The main trick is to reveal your hand as little as possible while getting the job done, by nudging things here and there and minimizing the chance of blowback.
The best case is not actually having to do anything at all. The knowledge that you have the power is usually enough of a deterrent that you don’t have to exercise it.
Congress and the intelligence community have something like mutual assured destruction, with both sides not knowing who’d win if their cold war broke out into the open, as it may be starting to do now.
Knott Whittingley • March 15, 2014 8:31 AM
Knott Whittingley, you have a choice in which example you use. Surely Eliot Spitzer is a better one.
In some ways, yes, and I thought of bringing him up too but forgot about it.
jacob • March 15, 2014 8:50 AM
Looking at the QUANTUMTHEORY exploit slide at https://firstlook.org/theintercept/document/2014/03/12/nsa-gchqs-quantumtheory-hacking-tactics/ ,
and taking for granted that the NSA colludes with various CA to subvert X.509 certificates so they can use QUANTUMTHEORY on https sites too, I think that it is time (long overdue) to lean on the browser makers to allow self-signed certs without the resulting dire warnings they put up now.
They can paint the URL bar with another color to show it’s self-signed, and pop-up a message saying “the comm is encrypted, but to ascertain that you are connected to the intended site please validate this fingerprint xxx with a third party. If you wish to permanently enable site trust carrying that fingerprint, check this box. To continue to the site, click here. To get out, click here”.
In addition, they can activate the above proposal in the Adv Setup Form of the browser, so people who don’t know what a cert is will continue to get the (default) normal warnings.
OT7.c • March 15, 2014 2:38 PM
I’m working on a one-time pad encryption command line tool.
Perhaps the design might be of interest to others working on similar tools.
The header encrypts the key file ID and file offset using the Skein1024 hash function.
Features a dictionary-based key management system.
Here’s a rough cut that partly works: http://bittext.ch/raw/?ID=B_MX3QJUeD
Updates will be posted to the same address.
Jacob • March 15, 2014 3:56 PM
Have you developed this tool out of purely academic curiousity or as a practical tool? If the latter, why not use standard AES encryption and save on transmitting double the message length?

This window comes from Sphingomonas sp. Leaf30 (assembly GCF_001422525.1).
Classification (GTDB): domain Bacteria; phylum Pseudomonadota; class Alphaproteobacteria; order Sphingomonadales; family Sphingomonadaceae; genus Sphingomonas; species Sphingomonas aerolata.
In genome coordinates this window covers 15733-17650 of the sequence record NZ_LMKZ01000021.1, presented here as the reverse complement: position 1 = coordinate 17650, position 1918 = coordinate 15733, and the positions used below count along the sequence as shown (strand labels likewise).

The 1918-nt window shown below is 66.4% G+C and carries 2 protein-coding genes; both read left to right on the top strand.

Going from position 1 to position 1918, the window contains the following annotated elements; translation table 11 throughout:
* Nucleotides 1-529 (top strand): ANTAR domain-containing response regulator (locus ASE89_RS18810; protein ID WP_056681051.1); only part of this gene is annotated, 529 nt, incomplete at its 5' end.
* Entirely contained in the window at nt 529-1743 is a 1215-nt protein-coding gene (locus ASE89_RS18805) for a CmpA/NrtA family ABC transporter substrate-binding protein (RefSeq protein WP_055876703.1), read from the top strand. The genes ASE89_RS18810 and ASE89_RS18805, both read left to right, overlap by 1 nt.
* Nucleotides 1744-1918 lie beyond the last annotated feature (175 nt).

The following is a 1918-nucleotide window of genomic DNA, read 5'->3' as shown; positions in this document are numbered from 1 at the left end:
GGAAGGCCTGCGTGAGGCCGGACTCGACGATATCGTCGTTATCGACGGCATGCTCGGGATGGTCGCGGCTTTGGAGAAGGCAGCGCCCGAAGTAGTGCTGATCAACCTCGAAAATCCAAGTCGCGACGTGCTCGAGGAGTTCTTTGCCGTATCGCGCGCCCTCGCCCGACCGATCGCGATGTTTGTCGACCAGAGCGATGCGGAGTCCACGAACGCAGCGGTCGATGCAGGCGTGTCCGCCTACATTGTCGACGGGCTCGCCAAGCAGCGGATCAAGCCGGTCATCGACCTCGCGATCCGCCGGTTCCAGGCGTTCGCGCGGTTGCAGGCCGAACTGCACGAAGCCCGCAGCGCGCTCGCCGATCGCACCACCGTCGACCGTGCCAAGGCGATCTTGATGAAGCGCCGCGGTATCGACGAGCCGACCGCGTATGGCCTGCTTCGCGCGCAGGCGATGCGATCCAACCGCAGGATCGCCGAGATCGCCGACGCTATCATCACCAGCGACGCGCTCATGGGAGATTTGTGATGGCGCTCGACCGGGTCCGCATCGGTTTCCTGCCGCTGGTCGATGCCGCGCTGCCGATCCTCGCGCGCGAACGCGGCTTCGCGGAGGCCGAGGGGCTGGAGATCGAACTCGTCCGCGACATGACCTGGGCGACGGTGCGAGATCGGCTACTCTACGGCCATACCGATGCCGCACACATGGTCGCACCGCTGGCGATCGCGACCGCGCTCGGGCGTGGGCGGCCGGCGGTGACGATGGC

Also, in case you foresee using this out in the field, if there are no complelling usage benefits, I seriously doubt that anyone would analyze the code and vouch for its crypto robustness.
Skeptical • March 15, 2014 6:03 PM
@Knott: If you want to know what it looks like when intelligence services start aggressively shaping the information environment, take a glance at Crimea. They’ve removed Ukrainian channels from Crimean broadcast centers, cut internet access, provided access to Russian state programming, intimidated political opposition, and manufactured all kinds of fantastic rumors of Western-sponsored fascists.
Resorting to “CIA manipulation” explanations in the case of Graham is deficient from an analytic vantage in that it requires you to assume a host of very questionable propositions with little evidence. Here for example, we would need to assume that the CIA (a) has an institutional strategy for using blackmail and extortion to shape US politics, (b) maintains surveillance on US politicians for this purpose, and (c) many US politicians know about this, but are afraid to say or do anything.
By contrast, the alternative explanation, “incumbent US Senator faces rumors placed by political opposition in re-election campaign” requires no questionable assumptions at all. Such rumors are a long-standing feature of politics, and are commonly sown by political campaigns or their assorted allies.
In the same vein generally, this highlights the problem I have with theories in general about the Intelligence Community collecting or using blackmail/extortion material on a wide range of US politicians. It requires us to assume a large number of institutional facts that simply seem very dubious to me in light of the lack of any direct evidence for such facts.